Areas of Big Sur that have been nearly impossible to access are opening up. Adding to the growing list of businesses and State Parks, you can now visit the Esalen Institute. It reopened Friday after the longest closure in its history.
As Jon Karst sweeps away dried leaves and cobwebs in front of the main door into the lodge at the Esalen Institute, the Pacific Ocean rumbles in the background. Esalen sits along Highway 1 about an hour south of Monterey. Karst ticks off the jobs he wants to get done.
“I’d probably like to mow again to make sure the lawns are looking nice,” Karst said.
He’s on Esalen’s grounds crew. He hasn’t gotten around to sweeping and mowing over the past six months. He’s been focusing on storm damage cleanup, like chopping fallen trees for firewood and weeding.
“We had so much rain, so then there were all these weeds that were just growing everywhere too,” said Karst.
Record rains this winter left the non-profit retreat center landlocked. To the north it was cut off because of the downed Pfeiffer Canyon Bridge. To the south landslides further isolated this retreat center. In early February, most of the employees were evacuated by helicopter.
Karst was one of the 21 who volunteered to stay and take care of the place. Another was General Manager Terence Gilbey.
“This is a very large piece of land to be kind of held by such few people. So it was kind of strange, pretty lonely at times,” Gilbey said.
Wearing faded jeans and a black T-shirt, Gibley gave me a tour of Esalen. We walk along a gravel pathway from the southernmost part of the property, where hot springs overlook the ocean. He also takes me across a grassy lawn to a colorful garden. During the closure, the small staff that remained on site depended on the garden and Esalen’s farm. Gilbey is looking forward to seeing guests fill this space again.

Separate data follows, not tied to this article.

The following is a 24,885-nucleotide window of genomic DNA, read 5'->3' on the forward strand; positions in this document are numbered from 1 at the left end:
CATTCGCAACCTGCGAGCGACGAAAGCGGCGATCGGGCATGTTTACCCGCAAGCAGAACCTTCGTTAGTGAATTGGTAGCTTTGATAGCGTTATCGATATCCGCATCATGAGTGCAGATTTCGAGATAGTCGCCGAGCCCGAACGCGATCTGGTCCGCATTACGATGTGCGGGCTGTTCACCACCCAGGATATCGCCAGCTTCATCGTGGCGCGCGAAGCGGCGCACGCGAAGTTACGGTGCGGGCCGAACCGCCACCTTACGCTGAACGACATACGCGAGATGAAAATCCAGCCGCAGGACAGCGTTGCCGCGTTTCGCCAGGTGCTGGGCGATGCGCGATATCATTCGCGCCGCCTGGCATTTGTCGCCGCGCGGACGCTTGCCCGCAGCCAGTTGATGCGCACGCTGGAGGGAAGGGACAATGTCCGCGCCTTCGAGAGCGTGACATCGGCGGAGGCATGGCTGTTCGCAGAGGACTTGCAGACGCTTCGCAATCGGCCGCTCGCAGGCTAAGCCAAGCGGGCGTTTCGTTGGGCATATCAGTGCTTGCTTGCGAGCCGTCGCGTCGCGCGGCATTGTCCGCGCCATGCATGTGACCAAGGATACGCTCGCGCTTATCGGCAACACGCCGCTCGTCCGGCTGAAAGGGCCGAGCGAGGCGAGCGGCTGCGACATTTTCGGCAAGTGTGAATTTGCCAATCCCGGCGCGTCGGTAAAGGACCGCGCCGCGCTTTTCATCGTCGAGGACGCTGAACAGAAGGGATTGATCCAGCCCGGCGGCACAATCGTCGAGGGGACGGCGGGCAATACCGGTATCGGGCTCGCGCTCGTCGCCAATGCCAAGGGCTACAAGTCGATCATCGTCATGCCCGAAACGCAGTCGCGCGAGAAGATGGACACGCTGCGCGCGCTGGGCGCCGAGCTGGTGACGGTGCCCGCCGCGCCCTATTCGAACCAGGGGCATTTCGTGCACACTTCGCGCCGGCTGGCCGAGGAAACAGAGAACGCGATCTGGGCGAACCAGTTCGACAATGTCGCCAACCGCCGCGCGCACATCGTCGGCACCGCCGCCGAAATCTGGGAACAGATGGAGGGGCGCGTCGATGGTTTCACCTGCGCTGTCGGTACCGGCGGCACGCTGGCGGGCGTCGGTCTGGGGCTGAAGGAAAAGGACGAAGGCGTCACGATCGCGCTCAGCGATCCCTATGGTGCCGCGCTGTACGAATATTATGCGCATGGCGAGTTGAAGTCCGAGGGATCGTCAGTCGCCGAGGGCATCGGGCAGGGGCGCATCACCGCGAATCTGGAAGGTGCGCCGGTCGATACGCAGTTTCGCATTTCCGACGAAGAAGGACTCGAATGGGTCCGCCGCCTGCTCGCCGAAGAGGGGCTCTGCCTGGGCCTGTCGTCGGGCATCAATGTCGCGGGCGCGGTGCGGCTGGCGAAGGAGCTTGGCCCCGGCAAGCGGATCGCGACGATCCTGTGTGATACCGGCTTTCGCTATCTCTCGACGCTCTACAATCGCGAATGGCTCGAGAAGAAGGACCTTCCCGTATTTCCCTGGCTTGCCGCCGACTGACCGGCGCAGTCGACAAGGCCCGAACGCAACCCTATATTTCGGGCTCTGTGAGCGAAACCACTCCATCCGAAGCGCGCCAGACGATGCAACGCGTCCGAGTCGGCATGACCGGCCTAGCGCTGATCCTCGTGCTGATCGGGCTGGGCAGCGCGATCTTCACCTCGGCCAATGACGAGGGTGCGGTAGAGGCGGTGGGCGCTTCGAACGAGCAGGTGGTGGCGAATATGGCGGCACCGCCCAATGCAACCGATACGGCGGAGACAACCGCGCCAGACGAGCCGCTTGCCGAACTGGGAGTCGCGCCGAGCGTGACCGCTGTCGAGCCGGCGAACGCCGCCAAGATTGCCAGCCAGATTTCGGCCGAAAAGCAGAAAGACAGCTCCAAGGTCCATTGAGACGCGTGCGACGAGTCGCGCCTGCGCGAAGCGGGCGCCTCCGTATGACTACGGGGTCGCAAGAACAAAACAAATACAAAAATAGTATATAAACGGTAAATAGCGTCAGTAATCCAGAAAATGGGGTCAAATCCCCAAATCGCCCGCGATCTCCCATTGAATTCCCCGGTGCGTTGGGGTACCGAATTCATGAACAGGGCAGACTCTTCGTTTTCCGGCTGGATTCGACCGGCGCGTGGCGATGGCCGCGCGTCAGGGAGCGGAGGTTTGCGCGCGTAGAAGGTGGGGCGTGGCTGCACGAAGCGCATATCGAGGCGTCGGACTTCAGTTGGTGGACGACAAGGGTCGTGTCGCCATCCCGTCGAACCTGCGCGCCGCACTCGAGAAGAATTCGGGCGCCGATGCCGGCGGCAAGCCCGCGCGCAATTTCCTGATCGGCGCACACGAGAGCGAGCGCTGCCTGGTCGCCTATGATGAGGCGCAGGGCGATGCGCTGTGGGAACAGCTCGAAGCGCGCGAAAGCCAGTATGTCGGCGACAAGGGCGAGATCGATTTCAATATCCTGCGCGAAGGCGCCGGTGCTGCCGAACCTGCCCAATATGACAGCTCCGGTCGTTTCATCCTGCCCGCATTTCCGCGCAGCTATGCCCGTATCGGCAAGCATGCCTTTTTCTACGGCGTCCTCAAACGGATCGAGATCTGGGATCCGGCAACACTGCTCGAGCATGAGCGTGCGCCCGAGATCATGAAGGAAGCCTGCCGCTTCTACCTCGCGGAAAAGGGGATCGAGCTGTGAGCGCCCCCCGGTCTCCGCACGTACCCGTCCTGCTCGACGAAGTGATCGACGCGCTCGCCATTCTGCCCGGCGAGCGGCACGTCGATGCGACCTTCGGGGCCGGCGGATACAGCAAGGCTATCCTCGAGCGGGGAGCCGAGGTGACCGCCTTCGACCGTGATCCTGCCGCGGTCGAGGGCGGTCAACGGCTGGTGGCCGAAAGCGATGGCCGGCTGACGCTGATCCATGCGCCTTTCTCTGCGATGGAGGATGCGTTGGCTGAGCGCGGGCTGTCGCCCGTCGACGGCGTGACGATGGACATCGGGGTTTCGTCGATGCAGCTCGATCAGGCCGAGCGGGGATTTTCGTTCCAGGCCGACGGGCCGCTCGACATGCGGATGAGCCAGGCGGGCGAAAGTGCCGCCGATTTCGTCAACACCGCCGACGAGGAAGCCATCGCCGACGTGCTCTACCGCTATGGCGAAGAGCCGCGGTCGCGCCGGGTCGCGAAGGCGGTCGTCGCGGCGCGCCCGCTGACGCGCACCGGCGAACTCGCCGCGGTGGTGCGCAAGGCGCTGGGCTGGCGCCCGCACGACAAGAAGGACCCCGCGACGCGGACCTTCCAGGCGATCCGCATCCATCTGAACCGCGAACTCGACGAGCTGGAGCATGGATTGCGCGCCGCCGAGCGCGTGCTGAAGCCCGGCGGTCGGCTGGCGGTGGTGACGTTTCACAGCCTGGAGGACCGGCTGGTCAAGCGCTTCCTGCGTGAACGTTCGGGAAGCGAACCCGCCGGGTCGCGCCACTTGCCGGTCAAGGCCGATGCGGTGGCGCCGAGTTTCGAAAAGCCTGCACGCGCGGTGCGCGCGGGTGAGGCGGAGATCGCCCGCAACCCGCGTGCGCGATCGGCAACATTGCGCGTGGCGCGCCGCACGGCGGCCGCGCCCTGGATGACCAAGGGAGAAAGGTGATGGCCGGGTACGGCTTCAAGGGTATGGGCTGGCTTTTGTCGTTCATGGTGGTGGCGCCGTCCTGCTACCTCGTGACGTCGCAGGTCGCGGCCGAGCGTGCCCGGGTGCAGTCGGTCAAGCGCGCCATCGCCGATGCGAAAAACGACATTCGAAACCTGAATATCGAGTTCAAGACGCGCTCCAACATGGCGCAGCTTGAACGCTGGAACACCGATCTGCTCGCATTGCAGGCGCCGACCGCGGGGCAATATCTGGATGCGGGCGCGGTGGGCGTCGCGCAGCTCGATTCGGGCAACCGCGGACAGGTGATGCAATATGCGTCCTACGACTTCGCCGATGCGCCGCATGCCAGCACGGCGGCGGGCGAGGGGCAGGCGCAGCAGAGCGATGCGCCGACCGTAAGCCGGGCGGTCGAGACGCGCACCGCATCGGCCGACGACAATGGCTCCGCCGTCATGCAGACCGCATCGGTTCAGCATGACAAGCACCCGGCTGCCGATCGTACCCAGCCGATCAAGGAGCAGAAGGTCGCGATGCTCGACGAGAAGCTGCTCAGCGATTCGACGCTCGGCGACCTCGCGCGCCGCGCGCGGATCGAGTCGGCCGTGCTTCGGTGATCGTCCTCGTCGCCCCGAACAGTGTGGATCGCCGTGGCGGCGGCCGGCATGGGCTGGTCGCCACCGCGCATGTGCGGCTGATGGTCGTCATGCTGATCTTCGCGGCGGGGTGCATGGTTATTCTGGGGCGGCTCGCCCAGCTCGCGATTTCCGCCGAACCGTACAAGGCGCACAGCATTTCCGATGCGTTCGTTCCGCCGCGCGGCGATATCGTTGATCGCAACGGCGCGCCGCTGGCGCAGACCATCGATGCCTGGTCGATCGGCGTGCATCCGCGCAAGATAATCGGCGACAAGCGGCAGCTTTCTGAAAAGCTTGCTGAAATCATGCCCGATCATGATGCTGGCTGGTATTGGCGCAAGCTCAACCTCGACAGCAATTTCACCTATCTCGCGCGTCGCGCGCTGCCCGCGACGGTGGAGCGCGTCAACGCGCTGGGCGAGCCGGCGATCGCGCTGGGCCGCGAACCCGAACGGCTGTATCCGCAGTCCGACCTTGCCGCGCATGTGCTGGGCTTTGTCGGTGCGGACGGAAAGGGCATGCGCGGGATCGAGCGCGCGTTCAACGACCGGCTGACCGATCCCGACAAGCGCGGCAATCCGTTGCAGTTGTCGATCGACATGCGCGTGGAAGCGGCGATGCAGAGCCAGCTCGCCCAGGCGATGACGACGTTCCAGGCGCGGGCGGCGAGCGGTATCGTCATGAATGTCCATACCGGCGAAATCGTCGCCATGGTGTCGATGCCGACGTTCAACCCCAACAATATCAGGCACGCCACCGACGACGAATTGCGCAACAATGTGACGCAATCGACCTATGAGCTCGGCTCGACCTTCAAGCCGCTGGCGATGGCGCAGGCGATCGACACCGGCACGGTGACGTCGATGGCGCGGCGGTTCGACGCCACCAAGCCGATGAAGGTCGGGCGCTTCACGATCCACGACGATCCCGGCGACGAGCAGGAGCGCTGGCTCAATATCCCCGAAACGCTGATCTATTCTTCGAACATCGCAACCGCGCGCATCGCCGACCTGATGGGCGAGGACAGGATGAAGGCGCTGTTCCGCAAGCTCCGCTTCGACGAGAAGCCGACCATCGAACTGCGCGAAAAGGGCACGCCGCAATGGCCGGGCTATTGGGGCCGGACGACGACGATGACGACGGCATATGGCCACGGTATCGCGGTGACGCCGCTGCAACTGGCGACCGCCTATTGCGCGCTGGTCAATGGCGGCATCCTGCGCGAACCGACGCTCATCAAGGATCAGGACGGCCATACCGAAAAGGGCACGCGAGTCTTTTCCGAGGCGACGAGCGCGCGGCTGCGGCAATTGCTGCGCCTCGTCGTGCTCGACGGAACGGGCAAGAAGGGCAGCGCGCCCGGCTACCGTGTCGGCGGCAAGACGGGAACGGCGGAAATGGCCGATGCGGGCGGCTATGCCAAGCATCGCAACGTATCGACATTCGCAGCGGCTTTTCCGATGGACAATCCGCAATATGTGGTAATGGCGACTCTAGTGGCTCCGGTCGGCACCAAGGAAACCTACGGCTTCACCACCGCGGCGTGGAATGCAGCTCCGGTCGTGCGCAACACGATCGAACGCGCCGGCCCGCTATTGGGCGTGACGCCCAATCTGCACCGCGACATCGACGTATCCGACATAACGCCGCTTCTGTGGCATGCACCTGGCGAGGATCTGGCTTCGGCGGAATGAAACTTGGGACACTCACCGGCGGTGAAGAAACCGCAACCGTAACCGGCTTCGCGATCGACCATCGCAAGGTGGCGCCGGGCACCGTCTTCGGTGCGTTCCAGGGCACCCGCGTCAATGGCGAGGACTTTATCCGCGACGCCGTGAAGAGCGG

“This is a land that has rested now for five-plus months. And on Friday night we’re probably going to see about 75 people come over the hill and join us for the first workshop,” Gilbey said.
This weekend’s workshop is called “Igniting the Power of Your Empathy and Intuition.” It aligns with Esalen’s new approach developed over this near six month closure. Before, workshops focused on the individual. Now they’re focusing on the collective.
“The collective human potential, which is you know, what can we do together to transform the world and the place we exist in,” Gilbey said.
Natural disasters have struck Esalen before, but this one led to its longest closure. The institute survived on donations from around the world - more than a million dollars. But Gilbey projects an overall loss of about $6 million.
That meant layoffs, but jobs will slowly return as the guests do. Esalen Events Coordinator Katie Cronen says they don’t want to get ahead of themselves.
“So we are taking it slow and I think we’re planning to be at about half or a third of the capacity for the remainder of 2017,” Cronen said.
Esalen is still recovering. And it’s still isolated since you can’t drive through on Highway 1. The only ways its guests can get there are by hiking around the downed bridge or taking a shuttle over Nacimiento-Fergusson Road.